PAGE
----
neckerchiefs, and waving veils. Lieutenant-colonel de Dressen,
and the four other notables composed one party by themselves,
and were among the first at the landing-place. The old gen-
tlemen are not peculiarly entertaining," thought Amelia, and
suffered her gaze to fall, with much more enjoyment, on the
beauties of nature, with which the environs of Ostgoetha canal
The assembly now marched in various groups up the green
hill, that rose slightly above the banks of the river. They
passed the powerful lock gates, which, like Cyclops of the lower
world, creakingly extended their black arms to receive the
approaching boat. From the red-coloured building on the sum-
mit of the mountain, the eye enjoyed a splendid view, either by
directing the gaze backward over the level silent plain, or look-
ing along the smiling borders of the canal. Mutely enraptured
at the extreme beauty of the surrounding scenery, one or two of
the passengers remained rapt in meditation; while the majority
of the assemblage continued their way through the waving fields
of corn, which surrounded the ancient church.
Amelia experienced a depression of spirits when she left God's
beautiful creation, and entered into the high arched and gloomy



church, and beheld before her the antiquated ornaments and
holy pictures, suffused with the magic dimness of the twilight.
She thought that she heard deep sighs coming forth from the
graves, over the tablets of which she was walking. But soon
her young senses were fascinated with the most lively interest,
upon the conversation of the old sexton, who was relating all
kinds of queer stories concerning the history of the inmates of
the vaults.
Bones fallen to dust, silence, oblivion, and decayed greatness
repose in these still beds; and perhaps many a heart, which has
battled out the terrible strife of human passions, has now found
here its peaceful resting-place.
Among all the things which Amelia saw, she was most attracted
by the cell of a monk; she could not rid herself of the thought
that this little narrow and gloomy room, its small round window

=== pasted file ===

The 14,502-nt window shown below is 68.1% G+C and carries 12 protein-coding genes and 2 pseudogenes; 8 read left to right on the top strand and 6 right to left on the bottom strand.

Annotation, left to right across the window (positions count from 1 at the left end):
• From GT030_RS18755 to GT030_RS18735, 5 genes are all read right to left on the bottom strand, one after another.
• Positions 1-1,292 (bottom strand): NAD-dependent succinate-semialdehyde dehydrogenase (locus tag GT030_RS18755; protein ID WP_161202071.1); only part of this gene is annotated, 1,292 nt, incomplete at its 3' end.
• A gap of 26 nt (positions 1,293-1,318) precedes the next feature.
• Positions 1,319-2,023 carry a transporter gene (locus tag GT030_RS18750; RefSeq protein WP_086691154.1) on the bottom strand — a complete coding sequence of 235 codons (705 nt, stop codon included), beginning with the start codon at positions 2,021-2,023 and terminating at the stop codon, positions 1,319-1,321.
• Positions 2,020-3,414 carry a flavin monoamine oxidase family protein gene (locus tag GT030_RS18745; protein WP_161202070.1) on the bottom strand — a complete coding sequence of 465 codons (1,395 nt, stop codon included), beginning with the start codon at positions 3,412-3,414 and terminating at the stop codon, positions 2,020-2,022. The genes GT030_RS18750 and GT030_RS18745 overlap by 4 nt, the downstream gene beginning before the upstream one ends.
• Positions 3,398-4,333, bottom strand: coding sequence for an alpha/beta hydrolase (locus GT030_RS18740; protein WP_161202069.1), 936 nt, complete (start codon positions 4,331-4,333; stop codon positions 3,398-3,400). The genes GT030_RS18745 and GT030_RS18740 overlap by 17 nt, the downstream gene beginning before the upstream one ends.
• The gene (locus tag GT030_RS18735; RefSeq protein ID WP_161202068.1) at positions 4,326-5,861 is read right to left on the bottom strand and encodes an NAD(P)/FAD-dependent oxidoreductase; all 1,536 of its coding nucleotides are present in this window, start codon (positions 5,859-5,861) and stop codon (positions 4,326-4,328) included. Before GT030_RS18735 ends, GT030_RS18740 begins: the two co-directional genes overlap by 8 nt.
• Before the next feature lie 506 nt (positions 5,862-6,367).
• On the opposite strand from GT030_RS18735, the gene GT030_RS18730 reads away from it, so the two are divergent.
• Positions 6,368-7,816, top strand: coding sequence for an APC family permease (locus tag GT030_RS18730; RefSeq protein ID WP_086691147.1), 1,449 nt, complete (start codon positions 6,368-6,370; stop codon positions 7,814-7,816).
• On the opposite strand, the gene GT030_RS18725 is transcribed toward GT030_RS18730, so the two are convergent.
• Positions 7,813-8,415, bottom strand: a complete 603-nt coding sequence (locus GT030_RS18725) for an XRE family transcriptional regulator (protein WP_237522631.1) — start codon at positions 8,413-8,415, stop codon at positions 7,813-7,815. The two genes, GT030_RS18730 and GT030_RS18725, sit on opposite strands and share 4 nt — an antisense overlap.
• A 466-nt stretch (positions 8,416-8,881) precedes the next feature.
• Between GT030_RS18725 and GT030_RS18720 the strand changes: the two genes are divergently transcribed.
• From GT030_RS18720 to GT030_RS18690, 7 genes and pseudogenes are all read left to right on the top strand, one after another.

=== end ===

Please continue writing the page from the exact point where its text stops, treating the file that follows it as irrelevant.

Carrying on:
blinds, gilded by the rays of the setting sun, had perhaps been
the witness, in former times, of the many yearly contentions of
a slowly fading heart. What an isolated life, and self-denial! It
appeared to her active powers of imagination that some one was
moving in the dark corner where the confessional chair was
standing; and she imagined a monk in it, and a person kneeling
before him for the purpose of confessing.
The assemblage passed on; Amelia wrapped in her dreams
followed them, no other object having the power to blot out the
impression which this cell had made upon her; and when the
rest of the company had walked through the extensive aisles,
and finally stood before the altar to hear the sexton relate
another of his remarkable stories, Amelia walked back to con.
template the cell more minutely.
But when she entered the cell, she almost sank to the ground
in astonishment and fright, for did she not behold the phantom
of her excited fancy before her in reality 1 No, it was no decep-
tion, caused by the rays of the setting sun, which shone upon
the misty outlines in the dark corner, dimly and doubtfully. A


pale yellow face, with a hood almost drawn down to its eyes,
looked forth from the confessional chair; and did not two large
black eyes stare at her ? and did not sounds linger through the
pale lips, although fright prevented her distinctly hearing the
words I Shivering with an icy coldness, Amelia supported her-
self against one of the door-posts, and if she had not been exempt
from all new fashioned nervous weaknesses, which cause young
girls to faint, and have the hysterics if only a bat passes, or
anything as little dangerous, she could not be blamed for doing
the like, for the monk gradually grew higher and higher,
until at last, in Amelia's imagination, he became of gigantic
But now suddenly the phantom, which had deceived the eyes
of our heroine, vanished. She now distinctly recognized the
passenger who had last appeared on the steamer, and the de-
ceiving hood which before had appeared so natural, was nothing
else than the stranger's long black hair, that as he sat there,
bending forward, had covered his countenance almost like a net,
so that she could not have taken it for anything else, at a dis-
tance, especially as it was so dark.
If I have been so unfortunate as to frighten you, I beg your
pardon, a thousand times," said the stranger, who now stepped
into the light.
"No, it was not you that frightened me, it was my own
excited fancy," said the maiden, stepping back, as she added as
a passing remark, I did not know that you were one of the
party also."
Well, I have just followed them," he replied, taking leave of
her with a passing bow, and stepped into the aisle.
He looks like a shadow flitting about among the graves,"
said Amelia to herself. In fact, there was something in the
stranger which, in this place, with its dubious light, gave him a
ghastly and strange appearance.
Where have you been so long? Why do you walk alone ?"



inquired her mother, who had missed her, and had gone to seek
for her, and bring her back to the rest of the party.
Alas, mother, I have behaved like a downright goose," said
Amelia, taking her mother's arm: Did you see the gentleman
clothed in a black dress, who came on board this afternoon I"
Yes, I saw him just now, bowing over the railing which is
around the old kings' vaults. He seems to be melancholy, but is
nevertheless of an interesting appearance."
Certainly melancholy, and awfully gloomy, dear mamma, I